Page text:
Summit Blanca and Ellingwood, head back to the vehicle, and drive off into the midday sun. Head out to Black Canyon of the Gunnison and make camp. For the drive to Gunnison, we're currently set for doing 285 to 114 to 50, but 149 looks really fun and twisty.

Day 5:

See what we can in Gunnison during the early morning, drive to Arches National Park, see what we can in a few hours, and drive to Great Basin National Park to camp for the night. This is a very rushed portion of the trip, but we want to have several days in SanFran later on and are constrained by plane tickets.

Day 6:

Drive from Great Basin to Grass Valley, CA, where we will apparently be hanging out at some awesome bathing holes near some awesome waterfalls.

Day 7:

Drive from Grass Valley to San Francisco and crash with friends. We will be staying at an apartment in what my friend calls the McBaker Heights neighborhood, although I'm not sure whether that name is colloquial. The intersection of Baker and Golden Gate gives you a general area. My understanding is that the area requires some sort of special neighborhood permit and has no off-street parking, so I need to figure out a safe arrangement for parking my car. Non-exorbitant garage parking would probably be fine. We'll reach SF on a Saturday afternoon, so I'm hoping to avoid doomtraffic.

Days 8 – 9:

San Francisco! Oh, what shall we see?!? Our friends in the city have plans already, but suggestions would be great. Bonus points for godlike sushi and any other kind of interesting ethnic food.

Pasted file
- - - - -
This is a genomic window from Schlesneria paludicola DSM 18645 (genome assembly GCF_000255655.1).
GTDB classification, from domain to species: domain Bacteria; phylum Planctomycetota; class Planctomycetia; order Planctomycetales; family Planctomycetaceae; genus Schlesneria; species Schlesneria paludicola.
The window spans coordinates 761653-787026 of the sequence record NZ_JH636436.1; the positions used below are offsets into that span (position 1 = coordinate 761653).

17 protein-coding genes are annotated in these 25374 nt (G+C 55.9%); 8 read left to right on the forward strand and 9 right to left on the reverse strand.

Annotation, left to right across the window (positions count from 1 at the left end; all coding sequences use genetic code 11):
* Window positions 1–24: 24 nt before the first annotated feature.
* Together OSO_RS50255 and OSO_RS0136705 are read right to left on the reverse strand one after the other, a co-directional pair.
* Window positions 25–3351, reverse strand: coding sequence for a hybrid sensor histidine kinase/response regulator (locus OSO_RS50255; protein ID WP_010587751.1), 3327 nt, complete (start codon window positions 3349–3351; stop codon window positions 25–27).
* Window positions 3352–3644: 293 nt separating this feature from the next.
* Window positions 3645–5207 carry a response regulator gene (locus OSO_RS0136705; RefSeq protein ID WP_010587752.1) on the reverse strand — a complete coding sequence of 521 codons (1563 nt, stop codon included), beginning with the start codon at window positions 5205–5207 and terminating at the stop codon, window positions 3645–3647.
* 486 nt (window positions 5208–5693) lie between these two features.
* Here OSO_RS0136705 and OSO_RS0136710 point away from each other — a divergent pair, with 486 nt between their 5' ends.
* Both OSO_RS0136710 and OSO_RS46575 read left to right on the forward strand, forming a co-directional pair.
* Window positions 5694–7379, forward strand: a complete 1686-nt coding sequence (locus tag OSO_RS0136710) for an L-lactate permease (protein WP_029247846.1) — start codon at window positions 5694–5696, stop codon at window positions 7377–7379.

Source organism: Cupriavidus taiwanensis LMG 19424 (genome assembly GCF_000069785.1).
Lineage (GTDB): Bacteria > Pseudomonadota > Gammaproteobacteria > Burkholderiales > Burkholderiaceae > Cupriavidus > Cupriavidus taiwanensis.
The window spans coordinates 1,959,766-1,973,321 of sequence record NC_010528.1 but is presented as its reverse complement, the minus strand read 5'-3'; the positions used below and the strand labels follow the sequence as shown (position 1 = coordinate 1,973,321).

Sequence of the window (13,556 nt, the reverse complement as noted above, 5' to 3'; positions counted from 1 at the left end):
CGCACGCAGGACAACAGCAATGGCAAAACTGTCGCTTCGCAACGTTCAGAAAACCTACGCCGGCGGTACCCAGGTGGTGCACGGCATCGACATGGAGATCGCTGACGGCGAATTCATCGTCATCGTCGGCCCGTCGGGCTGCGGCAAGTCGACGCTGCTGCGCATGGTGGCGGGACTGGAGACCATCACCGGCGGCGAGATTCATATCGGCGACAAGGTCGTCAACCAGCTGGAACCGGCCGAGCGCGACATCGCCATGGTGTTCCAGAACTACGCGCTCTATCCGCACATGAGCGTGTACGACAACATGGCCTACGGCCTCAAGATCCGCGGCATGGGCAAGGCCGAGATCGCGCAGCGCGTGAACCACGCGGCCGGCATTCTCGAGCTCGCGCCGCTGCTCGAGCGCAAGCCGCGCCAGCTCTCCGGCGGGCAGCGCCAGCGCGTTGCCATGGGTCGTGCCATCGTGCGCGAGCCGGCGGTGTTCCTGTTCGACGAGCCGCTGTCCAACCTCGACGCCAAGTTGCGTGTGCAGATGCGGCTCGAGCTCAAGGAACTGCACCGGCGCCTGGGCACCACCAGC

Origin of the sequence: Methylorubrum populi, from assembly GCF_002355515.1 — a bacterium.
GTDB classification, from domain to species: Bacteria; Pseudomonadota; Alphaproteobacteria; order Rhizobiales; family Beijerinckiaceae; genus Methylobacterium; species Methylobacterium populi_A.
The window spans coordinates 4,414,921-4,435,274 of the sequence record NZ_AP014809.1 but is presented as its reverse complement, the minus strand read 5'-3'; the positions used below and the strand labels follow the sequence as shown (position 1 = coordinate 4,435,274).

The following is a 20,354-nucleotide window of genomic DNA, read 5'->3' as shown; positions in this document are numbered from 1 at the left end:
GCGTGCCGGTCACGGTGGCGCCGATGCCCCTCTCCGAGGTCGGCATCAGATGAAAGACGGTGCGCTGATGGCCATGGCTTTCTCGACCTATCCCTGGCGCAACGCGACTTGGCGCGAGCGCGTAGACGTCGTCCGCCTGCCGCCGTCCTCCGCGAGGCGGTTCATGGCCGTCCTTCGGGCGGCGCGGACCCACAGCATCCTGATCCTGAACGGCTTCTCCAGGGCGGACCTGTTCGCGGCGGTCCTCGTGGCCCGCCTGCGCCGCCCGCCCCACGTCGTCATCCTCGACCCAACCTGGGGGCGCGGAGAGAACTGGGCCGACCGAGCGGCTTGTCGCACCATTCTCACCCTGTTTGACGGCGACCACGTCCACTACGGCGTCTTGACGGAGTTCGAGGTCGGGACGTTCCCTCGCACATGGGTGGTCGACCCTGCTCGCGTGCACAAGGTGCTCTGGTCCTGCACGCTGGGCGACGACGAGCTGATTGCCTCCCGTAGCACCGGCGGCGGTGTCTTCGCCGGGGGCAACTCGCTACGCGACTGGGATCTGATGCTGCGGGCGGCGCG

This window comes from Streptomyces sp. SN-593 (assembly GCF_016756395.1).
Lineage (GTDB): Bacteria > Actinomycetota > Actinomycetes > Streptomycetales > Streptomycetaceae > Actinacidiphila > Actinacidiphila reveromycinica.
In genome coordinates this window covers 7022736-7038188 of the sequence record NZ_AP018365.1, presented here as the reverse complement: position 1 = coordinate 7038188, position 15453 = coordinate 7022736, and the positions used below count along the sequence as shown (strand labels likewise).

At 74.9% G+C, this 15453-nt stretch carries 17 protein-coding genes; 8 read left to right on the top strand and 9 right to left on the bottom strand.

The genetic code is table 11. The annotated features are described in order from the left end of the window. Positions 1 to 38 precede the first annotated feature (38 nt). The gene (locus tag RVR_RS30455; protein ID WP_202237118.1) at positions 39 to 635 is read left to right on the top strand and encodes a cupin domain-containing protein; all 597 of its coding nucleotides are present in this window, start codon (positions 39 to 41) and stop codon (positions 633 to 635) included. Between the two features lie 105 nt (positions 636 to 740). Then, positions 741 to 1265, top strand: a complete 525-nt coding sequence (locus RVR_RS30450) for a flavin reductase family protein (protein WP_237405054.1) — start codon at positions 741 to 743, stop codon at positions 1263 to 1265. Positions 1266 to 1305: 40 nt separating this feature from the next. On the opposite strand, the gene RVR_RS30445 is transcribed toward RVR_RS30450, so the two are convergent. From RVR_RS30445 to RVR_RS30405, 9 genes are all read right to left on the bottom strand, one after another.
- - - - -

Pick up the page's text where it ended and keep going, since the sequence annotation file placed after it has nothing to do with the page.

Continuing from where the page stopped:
Day 10:

Drive up the coast to Redwood National Park. We're not sure about the route yet, although we would love some awesome coastal highway action. We also aren't sure of what portion of the massive park to camp in.

Day 11:

Drive to Crater Lake, check it out, drive to Eugene and crash at the co-op I'll be living in. Any suggestions for awesome places to eat dinner or night scenes to check out?

Day 12:

Get the other two to Portland for a 10 am flight.
posted by Derive the Hamiltonian of... to Travel & Transportation (13 answers total) 1 user marked this as a favorite
 
I would choose mountain highway/Rocky Mountain National Park over Garden of Gods. Garden of Gods is for people who haven't been to Arches National Park. Since you are already going to Arches it's no point visiting GoGs.

Have you considered Zion National Park in Utah? It's also a nice place to visit.

This is a question that I posted sometime back and it might have some useful answers for you too.
posted by WizKid at 9:52 AM on July 21, 2008


Yeah, GotG isn't taht great if you're gonna go to Arches.

You don't mention when, exactly, you're doing this. Fall color is somethign to consider.